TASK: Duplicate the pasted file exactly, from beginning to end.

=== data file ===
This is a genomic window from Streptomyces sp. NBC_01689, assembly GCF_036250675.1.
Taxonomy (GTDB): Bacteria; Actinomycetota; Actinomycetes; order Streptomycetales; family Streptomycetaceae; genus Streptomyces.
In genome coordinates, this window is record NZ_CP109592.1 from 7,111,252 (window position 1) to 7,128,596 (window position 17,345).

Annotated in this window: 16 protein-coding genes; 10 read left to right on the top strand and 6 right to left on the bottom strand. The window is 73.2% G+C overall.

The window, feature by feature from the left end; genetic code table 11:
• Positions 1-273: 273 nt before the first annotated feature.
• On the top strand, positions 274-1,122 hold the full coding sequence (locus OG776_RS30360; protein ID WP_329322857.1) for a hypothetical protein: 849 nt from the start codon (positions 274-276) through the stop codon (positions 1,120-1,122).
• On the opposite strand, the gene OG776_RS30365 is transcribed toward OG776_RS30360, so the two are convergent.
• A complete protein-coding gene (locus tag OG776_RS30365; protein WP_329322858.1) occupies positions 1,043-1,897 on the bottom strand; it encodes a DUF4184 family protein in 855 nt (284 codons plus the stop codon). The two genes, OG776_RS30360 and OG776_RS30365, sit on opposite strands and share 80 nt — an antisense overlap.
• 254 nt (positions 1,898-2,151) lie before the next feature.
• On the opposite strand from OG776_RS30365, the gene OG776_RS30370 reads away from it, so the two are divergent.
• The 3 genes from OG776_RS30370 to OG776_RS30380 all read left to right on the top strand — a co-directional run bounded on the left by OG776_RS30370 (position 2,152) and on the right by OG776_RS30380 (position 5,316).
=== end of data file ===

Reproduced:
This is a genomic window from Streptomyces sp. NBC_01689, assembly GCF_036250675.1.
Taxonomy (GTDB): Bacteria; Actinomycetota; Actinomycetes; order Streptomycetales; family Streptomycetaceae; genus Streptomyces.
In genome coordinates, this window is record NZ_CP109592.1 from 7,111,252 (window position 1) to 7,128,596 (window position 17,345).

Annotated in this window: 16 protein-coding genes; 10 read left to right on the top strand and 6 right to left on the bottom strand. The window is 73.2% G+C overall.

The window, feature by feature from the left end; genetic code table 11:
• Positions 1-273: 273 nt before the first annotated feature.
• On the top strand, positions 274-1,122 hold the full coding sequence (locus OG776_RS30360; protein ID WP_329322857.1) for a hypothetical protein: 849 nt from the start codon (positions 274-276) through the stop codon (positions 1,120-1,122).
• On the opposite strand, the gene OG776_RS30365 is transcribed toward OG776_RS30360, so the two are convergent.
• A complete protein-coding gene (locus tag OG776_RS30365; protein WP_329322858.1) occupies positions 1,043-1,897 on the bottom strand; it encodes a DUF4184 family protein in 855 nt (284 codons plus the stop codon). The two genes, OG776_RS30360 and OG776_RS30365, sit on opposite strands and share 80 nt — an antisense overlap.
• 254 nt (positions 1,898-2,151) lie before the next feature.
• On the opposite strand from OG776_RS30365, the gene OG776_RS30370 reads away from it, so the two are divergent.
• The 3 genes from OG776_RS30370 to OG776_RS30380 all read left to right on the top strand — a co-directional run bounded on the left by OG776_RS30370 (position 2,152) and on the right by OG776_RS30380 (position 5,316).